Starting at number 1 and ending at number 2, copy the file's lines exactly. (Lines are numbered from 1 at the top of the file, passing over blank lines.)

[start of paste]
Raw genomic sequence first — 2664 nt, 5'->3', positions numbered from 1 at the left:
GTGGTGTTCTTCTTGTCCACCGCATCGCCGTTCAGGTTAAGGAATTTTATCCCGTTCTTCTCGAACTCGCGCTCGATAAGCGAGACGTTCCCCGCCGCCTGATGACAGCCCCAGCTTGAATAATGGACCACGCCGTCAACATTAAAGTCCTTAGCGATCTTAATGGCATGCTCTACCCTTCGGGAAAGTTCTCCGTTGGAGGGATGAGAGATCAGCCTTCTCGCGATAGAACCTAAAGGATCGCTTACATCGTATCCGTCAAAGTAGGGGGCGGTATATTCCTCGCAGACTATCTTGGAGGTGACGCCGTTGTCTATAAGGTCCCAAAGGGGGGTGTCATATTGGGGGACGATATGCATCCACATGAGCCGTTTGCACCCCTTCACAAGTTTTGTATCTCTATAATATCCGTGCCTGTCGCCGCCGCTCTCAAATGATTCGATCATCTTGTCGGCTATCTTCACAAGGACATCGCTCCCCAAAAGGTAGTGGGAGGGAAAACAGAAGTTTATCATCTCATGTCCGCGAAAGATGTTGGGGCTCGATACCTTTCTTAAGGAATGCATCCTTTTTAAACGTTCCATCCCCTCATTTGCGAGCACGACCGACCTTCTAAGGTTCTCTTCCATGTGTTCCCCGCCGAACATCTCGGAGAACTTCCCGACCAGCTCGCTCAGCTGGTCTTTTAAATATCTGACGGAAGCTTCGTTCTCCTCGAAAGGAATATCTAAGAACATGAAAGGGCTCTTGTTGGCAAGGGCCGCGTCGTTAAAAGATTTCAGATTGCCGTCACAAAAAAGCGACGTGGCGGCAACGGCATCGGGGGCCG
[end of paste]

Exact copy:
Raw genomic sequence first — 2664 nt, 5'->3', positions numbered from 1 at the left:
GTGGTGTTCTTCTTGTCCACCGCATCGCCGTTCAGGTTAAGGAATTTTATCCCGTTCTTCTCGAACTCGCGCTCGATAAGCGAGACGTTCCCCGCCGCCTGATGACAGCCCCAGCTTGAATAATGGACCACGCCGTCAACATTAAAGTCCTTAGCGATCTTAATGGCATGCTCTACCCTTCGGGAAAGTTCTCCGTTGGAGGGATGAGAGATCAGCCTTCTCGCGATAGAACCTAAAGGATCGCTTACATCGTATCCGTCAAAGTAGGGGGCGGTATATTCCTCGCAGACTATCTTGGAGGTGACGCCGTTGTCTATAAGGTCCCAAAGGGGGGTGTCATATTGGGGGACGATATGCATCCACATGAGCCGTTTGCACCCCTTCACAAGTTTTGTATCTCTATAATATCCGTGCCTGTCGCCGCCGCTCTCAAATGATTCGATCATCTTGTCGGCTATCTTCACAAGGACATCGCTCCCCAAAAGGTAGTGGGAGGGAAAACAGAAGTTTATCATCTCATGTCCGCGAAAGATGTTGGGGCTCGATACCTTTCTTAAGGAATGCATCCTTTTTAAACGTTCCATCCCCTCATTTGCGAGCACGACCGACCTTCTAAGGTTCTCTTCCATGTGTTCCCCGCCGAACATCTCGGAGAACTTCCCGACCAGCTCGCTCAGCTGGTCTTTTAAATATCTGACGGAAGCTTCGTTCTCCTCGAAAGGAATATCTAAGAACATGAAAGGGCTCTTGTTGGCAAGGGCCGCGTCGTTAAAAGATTTCAGATTGCCGTCACAAAAAAGCGACGTGGCGGCAACGGCATCGGGGGCCG